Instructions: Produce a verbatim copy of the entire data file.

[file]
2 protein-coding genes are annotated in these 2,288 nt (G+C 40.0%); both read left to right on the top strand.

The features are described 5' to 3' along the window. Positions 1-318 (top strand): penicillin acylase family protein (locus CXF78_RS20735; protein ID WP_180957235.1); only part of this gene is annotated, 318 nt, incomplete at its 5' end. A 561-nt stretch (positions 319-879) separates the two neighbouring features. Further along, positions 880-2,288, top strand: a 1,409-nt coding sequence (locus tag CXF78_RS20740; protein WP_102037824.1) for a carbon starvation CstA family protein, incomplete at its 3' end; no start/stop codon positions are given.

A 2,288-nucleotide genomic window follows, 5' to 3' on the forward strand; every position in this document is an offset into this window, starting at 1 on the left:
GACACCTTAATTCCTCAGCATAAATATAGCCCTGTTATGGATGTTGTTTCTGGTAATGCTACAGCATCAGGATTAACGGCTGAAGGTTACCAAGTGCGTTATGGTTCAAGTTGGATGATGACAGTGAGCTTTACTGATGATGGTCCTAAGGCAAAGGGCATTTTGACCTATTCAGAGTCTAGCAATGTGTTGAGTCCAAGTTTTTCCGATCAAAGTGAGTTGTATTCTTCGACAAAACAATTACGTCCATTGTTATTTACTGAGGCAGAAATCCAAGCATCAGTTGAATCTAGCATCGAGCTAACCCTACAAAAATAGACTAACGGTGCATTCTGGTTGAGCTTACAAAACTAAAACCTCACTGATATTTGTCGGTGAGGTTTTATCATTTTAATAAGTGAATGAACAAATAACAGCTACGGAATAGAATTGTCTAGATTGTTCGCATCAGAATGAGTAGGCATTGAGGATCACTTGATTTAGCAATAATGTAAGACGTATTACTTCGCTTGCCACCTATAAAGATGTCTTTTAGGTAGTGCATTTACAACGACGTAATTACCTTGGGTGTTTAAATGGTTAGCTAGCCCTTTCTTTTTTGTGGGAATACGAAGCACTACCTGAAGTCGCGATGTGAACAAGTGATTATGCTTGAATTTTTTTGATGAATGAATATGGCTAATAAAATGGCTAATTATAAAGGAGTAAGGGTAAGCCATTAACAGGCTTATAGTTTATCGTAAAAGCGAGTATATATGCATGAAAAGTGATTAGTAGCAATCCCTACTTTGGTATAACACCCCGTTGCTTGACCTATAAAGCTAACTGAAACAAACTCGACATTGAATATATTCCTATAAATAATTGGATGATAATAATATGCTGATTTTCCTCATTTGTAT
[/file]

2 protein-coding genes are annotated in these 2,288 nt (G+C 40.0%); both read left to right on the top strand.

The features are described 5' to 3' along the window. Positions 1-318 (top strand): penicillin acylase family protein (locus CXF78_RS20735; protein ID WP_180957235.1); only part of this gene is annotated, 318 nt, incomplete at its 5' end. A 561-nt stretch (positions 319-879) separates the two neighbouring features. Further along, positions 880-2,288, top strand: a 1,409-nt coding sequence (locus tag CXF78_RS20740; protein WP_102037824.1) for a carbon starvation CstA family protein, incomplete at its 3' end; no start/stop codon positions are given.

A 2,288-nucleotide genomic window follows, 5' to 3' on the forward strand; every position in this document is an offset into this window, starting at 1 on the left:
GACACCTTAATTCCTCAGCATAAATATAGCCCTGTTATGGATGTTGTTTCTGGTAATGCTACAGCATCAGGATTAACGGCTGAAGGTTACCAAGTGCGTTATGGTTCAAGTTGGATGATGACAGTGAGCTTTACTGATGATGGTCCTAAGGCAAAGGGCATTTTGACCTATTCAGAGTCTAGCAATGTGTTGAGTCCAAGTTTTTCCGATCAAAGTGAGTTGTATTCTTCGACAAAACAATTACGTCCATTGTTATTTACTGAGGCAGAAATCCAAGCATCAGTTGAATCTAGCATCGAGCTAACCCTACAAAAATAGACTAACGGTGCATTCTGGTTGAGCTTACAAAACTAAAACCTCACTGATATTTGTCGGTGAGGTTTTATCATTTTAATAAGTGAATGAACAAATAACAGCTACGGAATAGAATTGTCTAGATTGTTCGCATCAGAATGAGTAGGCATTGAGGATCACTTGATTTAGCAATAATGTAAGACGTATTACTTCGCTTGCCACCTATAAAGATGTCTTTTAGGTAGTGCATTTACAACGACGTAATTACCTTGGGTGTTTAAATGGTTAGCTAGCCCTTTCTTTTTTGTGGGAATACGAAGCACTACCTGAAGTCGCGATGTGAACAAGTGATTATGCTTGAATTTTTTTGATGAATGAATATGGCTAATAAAATGGCTAATTATAAAGGAGTAAGGGTAAGCCATTAACAGGCTTATAGTTTATCGTAAAAGCGAGTATATATGCATGAAAAGTGATTAGTAGCAATCCCTACTTTGGTATAACACCCCGTTGCTTGACCTATAAAGCTAACTGAAACAAACTCGACATTGAATATATTCCTATAAATAATTGGATGATAATAATATGCTGATTTTCCTCATTTGTAT